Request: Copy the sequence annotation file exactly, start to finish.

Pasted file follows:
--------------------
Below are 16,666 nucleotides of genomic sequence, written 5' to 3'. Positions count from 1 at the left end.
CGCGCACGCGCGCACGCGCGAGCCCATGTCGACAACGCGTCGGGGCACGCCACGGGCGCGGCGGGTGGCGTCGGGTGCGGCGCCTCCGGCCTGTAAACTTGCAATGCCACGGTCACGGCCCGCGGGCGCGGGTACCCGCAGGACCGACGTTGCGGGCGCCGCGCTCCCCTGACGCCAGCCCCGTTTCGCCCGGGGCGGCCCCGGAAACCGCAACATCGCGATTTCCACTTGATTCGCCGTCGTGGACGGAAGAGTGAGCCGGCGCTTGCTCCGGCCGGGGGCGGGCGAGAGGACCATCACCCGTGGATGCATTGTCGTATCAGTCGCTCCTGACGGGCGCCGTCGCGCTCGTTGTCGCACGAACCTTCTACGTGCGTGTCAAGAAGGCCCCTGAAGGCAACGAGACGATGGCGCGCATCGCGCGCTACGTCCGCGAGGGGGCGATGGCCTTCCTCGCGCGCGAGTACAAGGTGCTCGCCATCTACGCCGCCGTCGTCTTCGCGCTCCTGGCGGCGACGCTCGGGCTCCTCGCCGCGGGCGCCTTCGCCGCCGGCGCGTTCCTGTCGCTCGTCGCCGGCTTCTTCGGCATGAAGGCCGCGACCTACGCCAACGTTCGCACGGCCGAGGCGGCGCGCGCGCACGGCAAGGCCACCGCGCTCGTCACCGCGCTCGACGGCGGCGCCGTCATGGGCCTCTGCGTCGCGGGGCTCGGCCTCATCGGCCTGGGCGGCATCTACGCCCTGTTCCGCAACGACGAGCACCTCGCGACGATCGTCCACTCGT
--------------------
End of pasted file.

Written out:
Below are 16,666 nucleotides of genomic sequence, written 5' to 3'. Positions count from 1 at the left end.
CGCGCACGCGCGCACGCGCGAGCCCATGTCGACAACGCGTCGGGGCACGCCACGGGCGCGGCGGGTGGCGTCGGGTGCGGCGCCTCCGGCCTGTAAACTTGCAATGCCACGGTCACGGCCCGCGGGCGCGGGTACCCGCAGGACCGACGTTGCGGGCGCCGCGCTCCCCTGACGCCAGCCCCGTTTCGCCCGGGGCGGCCCCGGAAACCGCAACATCGCGATTTCCACTTGATTCGCCGTCGTGGACGGAAGAGTGAGCCGGCGCTTGCTCCGGCCGGGGGCGGGCGAGAGGACCATCACCCGTGGATGCATTGTCGTATCAGTCGCTCCTGACGGGCGCCGTCGCGCTCGTTGTCGCACGAACCTTCTACGTGCGTGTCAAGAAGGCCCCTGAAGGCAACGAGACGATGGCGCGCATCGCGCGCTACGTCCGCGAGGGGGCGATGGCCTTCCTCGCGCGCGAGTACAAGGTGCTCGCCATCTACGCCGCCGTCGTCTTCGCGCTCCTGGCGGCGACGCTCGGGCTCCTCGCCGCGGGCGCCTTCGCCGCCGGCGCGTTCCTGTCGCTCGTCGCCGGCTTCTTCGGCATGAAGGCCGCGACCTACGCCAACGTTCGCACGGCCGAGGCGGCGCGCGCGCACGGCAAGGCCACCGCGCTCGTCACCGCGCTCGACGGCGGCGCCGTCATGGGCCTCTGCGTCGCGGGGCTCGGCCTCATCGGCCTGGGCGGCATCTACGCCCTGTTCCGCAACGACGAGCACCTCGCGACGATCGTCCACTCGT